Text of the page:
Ottawa

Carlington Bike Park set to open atop former ski hill

After eight years of planning, community consultation and fundraising, Ottawa's first outdoor bike park is finally taking shape atop a former ski hill in the city's Carlington neighbourhood.

Workers putting finishing touches on project 8 years in the making

Builder Samaël Piché guides a compacting machine down one of the ramps of the Carlington Bike Park (Stu Mills/CBC)

After eight years of planning, community consultation and fundraising, Ottawa's first outdoor bike park is finally taking shape atop a former ski hill in the city's Carlington neighbourhood.

Sentiers Boréals, the Quebec-based company building the Carlington Bike Park, says work is on track to be finished by the end of September.

Former mountain bike racer and BMX coach Samaël Piché, 29, traded in his sneakers for work boots and started the niche company that now builds pump tracks and technical bike parks throughout North America and beyond.

His unique experience and knowledge of what riders want and need in a compact practice area has taken him on projects from the Maritimes to the Prairies, the U.S. and even Australia.

"Our goal is to be finished at the end of September, so now we are quite confident about this," Piché said.

Banks, drops, 'whoops'

The track consists of 300 metres of banks, drops and "whoops" — a series of bumps — where riders can have fun and hone their skills.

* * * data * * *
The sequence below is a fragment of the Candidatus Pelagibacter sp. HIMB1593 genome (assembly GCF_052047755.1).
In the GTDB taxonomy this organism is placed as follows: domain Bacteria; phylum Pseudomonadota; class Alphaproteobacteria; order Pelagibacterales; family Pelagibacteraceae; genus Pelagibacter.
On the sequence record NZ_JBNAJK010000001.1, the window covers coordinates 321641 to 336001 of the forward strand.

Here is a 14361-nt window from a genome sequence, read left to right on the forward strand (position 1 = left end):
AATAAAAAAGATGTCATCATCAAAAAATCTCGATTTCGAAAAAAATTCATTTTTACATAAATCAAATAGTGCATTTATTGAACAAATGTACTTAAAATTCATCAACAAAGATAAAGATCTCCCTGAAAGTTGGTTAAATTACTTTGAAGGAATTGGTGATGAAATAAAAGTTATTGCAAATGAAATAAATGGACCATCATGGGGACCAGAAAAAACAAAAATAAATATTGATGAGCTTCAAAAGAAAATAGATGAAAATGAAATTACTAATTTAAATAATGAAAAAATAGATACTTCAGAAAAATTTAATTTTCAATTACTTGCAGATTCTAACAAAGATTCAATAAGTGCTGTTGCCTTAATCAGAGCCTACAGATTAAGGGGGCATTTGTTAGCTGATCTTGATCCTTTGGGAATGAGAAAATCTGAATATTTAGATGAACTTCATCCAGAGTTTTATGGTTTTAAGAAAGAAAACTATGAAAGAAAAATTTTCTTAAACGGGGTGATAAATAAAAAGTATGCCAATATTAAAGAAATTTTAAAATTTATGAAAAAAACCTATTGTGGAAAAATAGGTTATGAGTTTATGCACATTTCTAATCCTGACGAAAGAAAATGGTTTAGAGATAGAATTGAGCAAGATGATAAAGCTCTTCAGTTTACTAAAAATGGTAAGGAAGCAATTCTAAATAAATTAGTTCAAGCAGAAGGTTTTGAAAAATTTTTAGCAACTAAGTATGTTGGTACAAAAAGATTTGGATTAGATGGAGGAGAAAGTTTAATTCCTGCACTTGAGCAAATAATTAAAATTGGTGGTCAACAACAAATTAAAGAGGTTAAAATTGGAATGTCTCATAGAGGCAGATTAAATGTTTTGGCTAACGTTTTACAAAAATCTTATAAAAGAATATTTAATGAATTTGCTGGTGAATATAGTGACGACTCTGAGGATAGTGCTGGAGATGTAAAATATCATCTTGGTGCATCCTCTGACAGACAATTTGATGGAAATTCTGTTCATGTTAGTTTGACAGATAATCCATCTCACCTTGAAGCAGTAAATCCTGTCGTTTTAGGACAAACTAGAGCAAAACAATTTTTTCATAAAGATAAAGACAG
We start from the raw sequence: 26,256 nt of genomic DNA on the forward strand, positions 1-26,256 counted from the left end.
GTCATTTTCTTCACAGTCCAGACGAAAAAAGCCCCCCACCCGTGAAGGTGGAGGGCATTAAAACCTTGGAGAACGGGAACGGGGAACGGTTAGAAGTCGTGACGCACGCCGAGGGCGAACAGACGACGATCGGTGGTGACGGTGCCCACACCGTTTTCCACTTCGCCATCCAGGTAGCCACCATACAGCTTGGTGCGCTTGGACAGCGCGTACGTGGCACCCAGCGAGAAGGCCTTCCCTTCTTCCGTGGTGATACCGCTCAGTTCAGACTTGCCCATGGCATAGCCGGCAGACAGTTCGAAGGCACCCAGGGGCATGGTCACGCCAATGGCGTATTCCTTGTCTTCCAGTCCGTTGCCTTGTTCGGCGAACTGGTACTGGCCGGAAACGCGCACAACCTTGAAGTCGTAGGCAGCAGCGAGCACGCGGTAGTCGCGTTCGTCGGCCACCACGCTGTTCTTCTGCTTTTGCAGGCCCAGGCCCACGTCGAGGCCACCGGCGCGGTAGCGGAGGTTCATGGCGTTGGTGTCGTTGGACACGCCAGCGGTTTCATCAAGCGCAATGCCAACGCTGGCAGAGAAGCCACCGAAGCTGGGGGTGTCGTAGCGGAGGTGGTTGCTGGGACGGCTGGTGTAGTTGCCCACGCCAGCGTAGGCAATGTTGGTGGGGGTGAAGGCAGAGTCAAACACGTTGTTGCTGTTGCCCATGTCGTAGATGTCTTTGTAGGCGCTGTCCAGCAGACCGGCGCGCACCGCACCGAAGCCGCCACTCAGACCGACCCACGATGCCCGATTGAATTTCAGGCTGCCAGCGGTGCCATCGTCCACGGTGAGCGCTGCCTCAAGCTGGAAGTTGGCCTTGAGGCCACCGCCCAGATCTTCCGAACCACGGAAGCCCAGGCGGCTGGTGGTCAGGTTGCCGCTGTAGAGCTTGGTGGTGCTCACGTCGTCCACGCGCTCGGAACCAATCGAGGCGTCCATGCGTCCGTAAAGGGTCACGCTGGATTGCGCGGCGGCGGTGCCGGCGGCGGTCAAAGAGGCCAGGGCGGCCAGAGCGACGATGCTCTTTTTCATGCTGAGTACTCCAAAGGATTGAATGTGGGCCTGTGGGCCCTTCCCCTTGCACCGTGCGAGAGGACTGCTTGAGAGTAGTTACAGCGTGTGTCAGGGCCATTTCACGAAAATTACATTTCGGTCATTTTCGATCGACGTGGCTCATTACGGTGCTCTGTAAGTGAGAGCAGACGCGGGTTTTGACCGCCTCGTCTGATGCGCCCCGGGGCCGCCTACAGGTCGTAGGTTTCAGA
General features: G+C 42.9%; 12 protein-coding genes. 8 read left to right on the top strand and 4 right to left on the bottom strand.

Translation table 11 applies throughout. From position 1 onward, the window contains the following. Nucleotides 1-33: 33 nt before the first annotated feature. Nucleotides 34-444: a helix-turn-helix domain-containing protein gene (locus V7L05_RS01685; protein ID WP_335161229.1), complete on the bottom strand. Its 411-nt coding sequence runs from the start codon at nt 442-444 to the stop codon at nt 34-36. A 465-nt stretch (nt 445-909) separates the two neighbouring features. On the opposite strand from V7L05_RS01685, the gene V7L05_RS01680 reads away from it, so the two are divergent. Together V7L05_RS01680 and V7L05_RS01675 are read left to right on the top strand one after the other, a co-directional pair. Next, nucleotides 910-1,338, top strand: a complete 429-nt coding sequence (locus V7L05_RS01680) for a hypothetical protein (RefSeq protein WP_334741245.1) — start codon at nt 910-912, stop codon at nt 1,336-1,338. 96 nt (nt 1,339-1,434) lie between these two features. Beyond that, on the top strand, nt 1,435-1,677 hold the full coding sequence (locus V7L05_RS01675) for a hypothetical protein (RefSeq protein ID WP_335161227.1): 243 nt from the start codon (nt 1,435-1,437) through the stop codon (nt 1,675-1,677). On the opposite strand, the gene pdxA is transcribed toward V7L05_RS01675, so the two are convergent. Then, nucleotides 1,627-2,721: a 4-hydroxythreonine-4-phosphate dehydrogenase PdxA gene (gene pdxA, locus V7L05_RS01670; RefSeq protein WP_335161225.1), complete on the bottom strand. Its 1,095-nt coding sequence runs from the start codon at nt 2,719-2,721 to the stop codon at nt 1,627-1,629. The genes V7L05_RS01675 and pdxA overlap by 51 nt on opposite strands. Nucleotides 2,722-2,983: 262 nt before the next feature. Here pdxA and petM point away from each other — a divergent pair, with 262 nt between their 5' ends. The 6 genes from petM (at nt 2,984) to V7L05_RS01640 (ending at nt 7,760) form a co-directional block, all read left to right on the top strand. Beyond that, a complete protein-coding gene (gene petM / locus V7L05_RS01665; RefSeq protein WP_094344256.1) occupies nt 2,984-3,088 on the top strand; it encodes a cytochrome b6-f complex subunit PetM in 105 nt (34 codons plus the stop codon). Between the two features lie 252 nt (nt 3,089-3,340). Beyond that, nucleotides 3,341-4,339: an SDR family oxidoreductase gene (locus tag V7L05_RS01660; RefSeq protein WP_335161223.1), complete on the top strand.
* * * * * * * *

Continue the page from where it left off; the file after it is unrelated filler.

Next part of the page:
The Ottawa Mountain Bike Association (OMBA) has guided the $300,000 project, and the funding has come from a variety of sources including the Ottawa Community Foundation, Mountain Equipment Co-op, the Ontario Trillium Foundation and the City of Ottawa. 

Rocks of varying shapes and sizes line the surface of the skills park. (Stu Mills/CBC)

Concerns from nearby residents that the park might impede access to walking trails or damage the local ecology caused a two-year delay, but appear to have blown over.

"We're excited to actually see something happening," said OMBA board member Sandra Beaubien.

Open to all

The OMBA said it hopes the outdoor bike park — Ottawa's first — will help cut down on the number of unsanctioned trails in forested areas of the city.

The park will be free to use, and Beaubien said she hopes summer camps. school groups and families will take advantage of it.

First though, she'd like to see the many volunteers who shepherded the project along for nearly a decade get a few laps in.

An opening ceremony and community barbecue is scheduled for Sept. 28.

Samaël Piché inspects a blueprint for the bike track (Stu Mills/CBC)

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